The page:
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Markie Coat of Arms / Markie Family Crest

This Irish surname of MARKIE is in Gaelic O'MARCAIGH, an Oriel surname, found especially in counties Louth and Monaghan. The prefix O was retained by most families until the 17th century, and the form MARKY is among the principal Irish names in County Louth in the 'cenus' of 1659. The translation of the name for MARCACH means 'a horseman'. Other spellings of the name include MARKEY, MARRACK, O'MARKAGHAINE, O'MARCAHAN, MARCAHAN and O'MARCACHAIN. Ireland is one of the earliest sources of the development of patronymic names in northern Europe. Irish Clan or bynames can be traced back to the 4th century B.C. and Mac (son of) and O (grandson or ancestor of) evolved from this base, the original literal meaning of which has been lost due to the absence of written records and linguistic ambivalences which subtly but inexorably became adopted through usage. Genealogists and lexographers accept that the patronymic base does not refer to a location, quite the contrary. The use of the prefix 'Bally' (town of) attaching to the base name, identifying the location. The base root was also adopted by people residing in the demographic area without a common ancestor. These groups called 'Septs' were specially prevalent in Ireland. The first Normans arrived in Ireland in the 12th and 13th centuries to form an alliance with the King of Leinster. Under Elizabeth I in the 16th century, settlers from England established themselves around Dublin, then under English control and Presbyterian Scots emigrated to Ulster, introducing English and Scottish roots. The earliest of the name on record appears to be Robert O'MARKEY who was outlawed in Tipperary in the year 1302. It was not until the 10th century that modern hereditary surnames first developed, and the use of fixed names spread, first to France, and then England, then to Germany and all of Europe. In these parts of Europe, the individual man was becoming more important, commerce was increasing and the exact identification of each man was becoming a necessity. Even today however, the Church does not recognise surnames. Baptisms and marriages are performed through use of the Christian name alone. Thus hereditary names as we know them today developed gradually during the 11th to the 15th century in the various European countries.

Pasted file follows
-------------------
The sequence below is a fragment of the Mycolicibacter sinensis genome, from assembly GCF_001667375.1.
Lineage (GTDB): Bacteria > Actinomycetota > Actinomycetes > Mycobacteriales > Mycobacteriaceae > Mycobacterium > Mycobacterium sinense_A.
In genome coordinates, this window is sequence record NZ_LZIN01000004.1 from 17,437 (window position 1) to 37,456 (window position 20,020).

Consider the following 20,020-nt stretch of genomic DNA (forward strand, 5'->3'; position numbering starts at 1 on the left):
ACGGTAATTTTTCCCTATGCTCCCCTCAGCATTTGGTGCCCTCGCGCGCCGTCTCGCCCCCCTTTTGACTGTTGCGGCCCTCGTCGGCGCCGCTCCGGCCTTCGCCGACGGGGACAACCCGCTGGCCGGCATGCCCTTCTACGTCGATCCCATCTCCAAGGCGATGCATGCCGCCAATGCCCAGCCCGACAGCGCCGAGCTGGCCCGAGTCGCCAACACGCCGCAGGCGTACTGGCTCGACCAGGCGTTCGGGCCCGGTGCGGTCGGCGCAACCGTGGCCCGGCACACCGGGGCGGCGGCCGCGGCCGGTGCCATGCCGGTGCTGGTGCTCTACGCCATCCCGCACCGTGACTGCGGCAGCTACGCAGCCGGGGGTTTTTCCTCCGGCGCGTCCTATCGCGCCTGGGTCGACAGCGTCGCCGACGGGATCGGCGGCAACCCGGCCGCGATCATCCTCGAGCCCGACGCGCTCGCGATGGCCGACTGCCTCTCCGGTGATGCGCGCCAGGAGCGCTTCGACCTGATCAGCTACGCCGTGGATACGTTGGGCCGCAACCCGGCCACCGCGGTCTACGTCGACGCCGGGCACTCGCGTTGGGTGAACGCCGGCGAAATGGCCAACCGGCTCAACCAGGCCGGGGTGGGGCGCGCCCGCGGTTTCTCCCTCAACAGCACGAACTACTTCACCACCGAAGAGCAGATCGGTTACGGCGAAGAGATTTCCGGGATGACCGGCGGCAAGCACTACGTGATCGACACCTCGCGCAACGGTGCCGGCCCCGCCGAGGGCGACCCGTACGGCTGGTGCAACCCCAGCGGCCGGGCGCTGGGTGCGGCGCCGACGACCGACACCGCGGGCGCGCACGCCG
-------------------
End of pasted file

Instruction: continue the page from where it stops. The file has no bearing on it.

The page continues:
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Last Updated: Dec. 1st, 2021

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